Family proceedings can be extremely emotive and those involved may be tempted to defy court orders with which they disagree. A father who prompted a nationwide manhunt after going on the run with his autistic son discovered, however, that the price of disobedience can include loss of liberty.
After long and painful proceedings between the boy’s parents, a judge ordered that he should live with his mother. The father was to have supervised contact with him twice a week. The mother encouraged the paternal relationship and was fully supportive of her son having contact with his father.
During a contact visit, however, the father went missing with the boy. The abduction triggered extensive press publicity aimed at finding the youngster, and the police conducted a week-long search before finally tracking them down to a flat in Scotland. Proceedings were subsequently brought against the father, seeking his committal to prison for contempt of court.
The father accepted that he had breached the contact order and that he had planned the abduction in advance. He said that he was traumatised, having been involved in very difficult family proceedings for three years, and felt that he was being removed from his son’s life. He said that he had made a huge mistake and that he always intended to return his son before the start of the next school term.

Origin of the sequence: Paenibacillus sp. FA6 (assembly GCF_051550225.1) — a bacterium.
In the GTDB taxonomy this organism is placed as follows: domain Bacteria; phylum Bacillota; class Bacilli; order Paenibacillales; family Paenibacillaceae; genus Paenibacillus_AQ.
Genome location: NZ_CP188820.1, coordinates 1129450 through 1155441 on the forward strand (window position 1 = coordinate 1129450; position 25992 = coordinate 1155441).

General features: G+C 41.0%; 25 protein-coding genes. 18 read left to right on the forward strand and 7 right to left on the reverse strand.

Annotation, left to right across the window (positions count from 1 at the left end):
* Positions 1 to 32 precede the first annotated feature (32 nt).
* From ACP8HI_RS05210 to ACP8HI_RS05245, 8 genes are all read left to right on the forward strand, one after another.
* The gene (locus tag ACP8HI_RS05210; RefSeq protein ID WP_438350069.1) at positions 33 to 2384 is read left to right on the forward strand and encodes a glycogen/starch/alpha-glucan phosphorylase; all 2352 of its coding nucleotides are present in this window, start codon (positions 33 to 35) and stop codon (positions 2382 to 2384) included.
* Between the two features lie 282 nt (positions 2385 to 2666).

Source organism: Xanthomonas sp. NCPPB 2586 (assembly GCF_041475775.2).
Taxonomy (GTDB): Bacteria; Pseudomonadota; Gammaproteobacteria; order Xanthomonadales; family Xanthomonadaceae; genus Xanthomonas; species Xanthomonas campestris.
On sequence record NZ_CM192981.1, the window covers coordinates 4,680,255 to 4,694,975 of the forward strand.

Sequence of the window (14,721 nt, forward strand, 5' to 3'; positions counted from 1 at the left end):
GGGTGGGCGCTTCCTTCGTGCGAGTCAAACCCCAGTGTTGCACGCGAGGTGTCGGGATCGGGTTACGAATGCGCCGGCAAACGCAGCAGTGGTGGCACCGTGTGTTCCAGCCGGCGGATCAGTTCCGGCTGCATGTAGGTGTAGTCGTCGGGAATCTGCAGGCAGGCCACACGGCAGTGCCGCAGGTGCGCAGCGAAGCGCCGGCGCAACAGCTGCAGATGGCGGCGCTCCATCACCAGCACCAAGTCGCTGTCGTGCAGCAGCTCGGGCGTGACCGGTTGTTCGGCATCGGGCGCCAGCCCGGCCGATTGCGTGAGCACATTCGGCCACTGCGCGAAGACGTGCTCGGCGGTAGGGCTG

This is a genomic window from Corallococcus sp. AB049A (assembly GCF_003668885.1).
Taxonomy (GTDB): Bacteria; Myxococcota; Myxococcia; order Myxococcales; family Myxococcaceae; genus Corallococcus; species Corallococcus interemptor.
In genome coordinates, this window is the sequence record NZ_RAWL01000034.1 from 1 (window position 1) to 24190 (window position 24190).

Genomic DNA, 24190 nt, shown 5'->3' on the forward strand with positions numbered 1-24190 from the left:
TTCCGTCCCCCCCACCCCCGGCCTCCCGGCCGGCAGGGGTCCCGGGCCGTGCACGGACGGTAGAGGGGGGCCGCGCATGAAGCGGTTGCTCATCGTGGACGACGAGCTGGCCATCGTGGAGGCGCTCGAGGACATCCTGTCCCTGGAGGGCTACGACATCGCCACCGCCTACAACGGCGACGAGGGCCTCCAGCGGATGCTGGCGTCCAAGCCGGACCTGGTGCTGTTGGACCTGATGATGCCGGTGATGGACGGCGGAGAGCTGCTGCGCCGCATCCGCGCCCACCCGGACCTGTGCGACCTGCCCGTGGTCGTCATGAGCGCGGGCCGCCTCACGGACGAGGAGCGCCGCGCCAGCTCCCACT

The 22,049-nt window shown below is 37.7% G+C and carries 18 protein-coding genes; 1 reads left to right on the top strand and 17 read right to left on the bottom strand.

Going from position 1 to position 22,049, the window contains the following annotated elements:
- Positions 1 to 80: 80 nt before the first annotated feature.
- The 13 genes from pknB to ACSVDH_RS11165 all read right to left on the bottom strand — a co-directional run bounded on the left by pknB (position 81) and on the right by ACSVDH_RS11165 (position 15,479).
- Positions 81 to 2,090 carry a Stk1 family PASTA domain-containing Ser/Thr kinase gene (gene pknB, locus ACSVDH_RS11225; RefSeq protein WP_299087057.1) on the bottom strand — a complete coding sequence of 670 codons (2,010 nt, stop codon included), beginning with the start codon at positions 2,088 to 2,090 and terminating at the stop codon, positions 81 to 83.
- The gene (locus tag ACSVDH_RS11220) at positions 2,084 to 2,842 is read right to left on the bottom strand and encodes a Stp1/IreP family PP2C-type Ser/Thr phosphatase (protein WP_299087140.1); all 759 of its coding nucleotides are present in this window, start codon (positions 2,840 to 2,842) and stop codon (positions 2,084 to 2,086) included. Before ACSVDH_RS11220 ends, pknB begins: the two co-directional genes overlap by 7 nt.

Ruling on the case, the High Court noted that the abduction was premeditated and that, in order to evade detection, the father purposely did not answer his phone and took steps to ensure that he disappeared digitally. He must have known that the police were searching for him. He gave no thought to the impact of the boy’s disappearance on his mother.
The abduction had a traumatic effect on his vulnerable son. On his return to her, his mother had never seen him so distressed. Press interest in the abduction had left an indelible mark on the internet and the story would never disappear. The mother continued to suffer anxiety and occasional panic attacks.
The father feared that the abduction would compromise his future contact with his son and his professed apology to the Court was more of an expression of sorrow for himself. He had a history of refusing to listen to others or to accept that the mother and family professionals might know better than him what was best for his son. The Court imposed a four-month prison sentence.